multiple linear regression, fit the model using computer help #31, click on the red triangle next to
Response in the resulting Fit Least Squares output window, and select
Custom Test.... The resulting Custom Test output will have a list of regression
parameters that has a column of zeroes next to it; click the zero next to the first parameter in the
nested Ftest null hypothesis and change the value to "1." Then click Add Column and repeat
for the second parameter in the null hypothesis. Repeat for each of the parameters in the null
hypothesis, then click Done.
 To save residuals in a multiple linear regression model, fit the model
using computer help #31, click on the red triangle next to Response in the resulting
Fit Least Squares output window, and select Save Columns > Residuals. The
residuals are saved as a variable called Residual *, where the star represents the response
variable name; they can now be used just like any other variable, for example, to construct residual
plots. To save what Pardoe (2012) calls standardized residuals, select
Save Columns > Studentized Residuals—they will be saved as a variable called Studentized Resid *. JMP does not appear to offer a way to save what Pardoe (2012) calls
studentized residuals
 JMP does not appear to offer a way to add a loess fitted line to a
scatterplot but it can add a similar smoothing spline fitted line (useful for checking the
zero mean regression assumption in a residual plot). To do so, select Analyze > Fit Y by X.
Move the vertical axis variable (e.g., the studentized residuals) into the Y, Response box,
move the horizontal axis variable into the X, Factor box, and click OK. Click on
the red triangle in the resulting Fit Y by X output window, and select Fit Spline;
you can experiment to find a value for the smoothing parameter "lambda" that captures the major
trends in the scatterplot without being overly "wiggly," but typically a value of 1 or 10 should work well.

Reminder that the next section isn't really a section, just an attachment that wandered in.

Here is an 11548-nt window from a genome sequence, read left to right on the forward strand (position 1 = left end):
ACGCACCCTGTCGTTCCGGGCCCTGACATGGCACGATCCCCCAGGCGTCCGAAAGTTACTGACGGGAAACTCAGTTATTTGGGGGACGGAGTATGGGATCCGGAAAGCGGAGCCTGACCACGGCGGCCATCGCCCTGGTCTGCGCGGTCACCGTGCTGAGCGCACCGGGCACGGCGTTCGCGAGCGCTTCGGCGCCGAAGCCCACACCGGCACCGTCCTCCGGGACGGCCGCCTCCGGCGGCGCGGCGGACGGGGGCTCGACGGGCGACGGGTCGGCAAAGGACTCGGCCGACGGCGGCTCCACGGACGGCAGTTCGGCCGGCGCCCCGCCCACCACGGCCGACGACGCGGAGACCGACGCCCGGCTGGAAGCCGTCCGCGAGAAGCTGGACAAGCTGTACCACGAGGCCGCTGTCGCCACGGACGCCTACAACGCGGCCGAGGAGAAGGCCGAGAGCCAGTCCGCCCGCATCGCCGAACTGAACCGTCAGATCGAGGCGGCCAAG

To save leverages in a multiple linear regression model, fit the model
using computer help #31, click on the red triangle next to Response in the resulting
Fit Least Squares output window, and select Save Columns > Hats. The leverages
are saved as a variable called h *, where the star represents the response variable name;
they can now be used just like any other variable, for example, to construct scatterplots.
 To save Cook's distances in a multiple linear regression model, fit the
model using computer help #31, click on the red triangle next to Response in the resulting
Fit Least Squares output window, and select Save Columns > Cook's D Influence.
The Cook's distances are saved as a variable called Cook's D Influence *, where the star
represents the response variable name; they can now be used just like any other variable, for example, to construct scatterplots.
 JMP will automatically create a residual plot in a multiple linear
regression model, specifically one with the (ordinary) residuals on the vertical axis versus the
predicted values on the horizontal axis. To create residual plots manually, first create
standardized residuals (see computer help #35), and then construct scatterplots with these
standardized residuals on the vertical axis.
 To create a correlation matrix of quantitative variables (useful for
checking potential multicollinearity problems), select
Analyze > Multivariate Methods > Multivariate. Move all the variables into the
Y, Columns box and click OK.
 To find variance inflation factors in multiple linear regression, fit the
model using computer help #31, rightclick in the body of the Parameter Estimates table in
the resulting Fit Least Squares output window, and select Columns > VIF.
 To draw a predictor effect plot for graphically displaying the effects of
transformed quantitative predictors and/or interactions between quantitative and qualitative
predictors in multiple linear regression, first create a variable representing the effect, say,
"X1effect" (see computer help #6).
 If the "X1effect" variable just involves X1 (e.g., 1 + 3X1 + 4X1^{2}),
then use computer help #26 to create the line plot.
 If the "X1effect" variable also involves a qualitative variable (e.g.,
1 − 2X1 + 3D2X1, where D2 is an indicator variable), you should then use computer help #33 to create the line plot.
See Section 5.5 in Pardoe (2012) for an example.
Last updated: June, 2012
© 2012, Iain Pardoe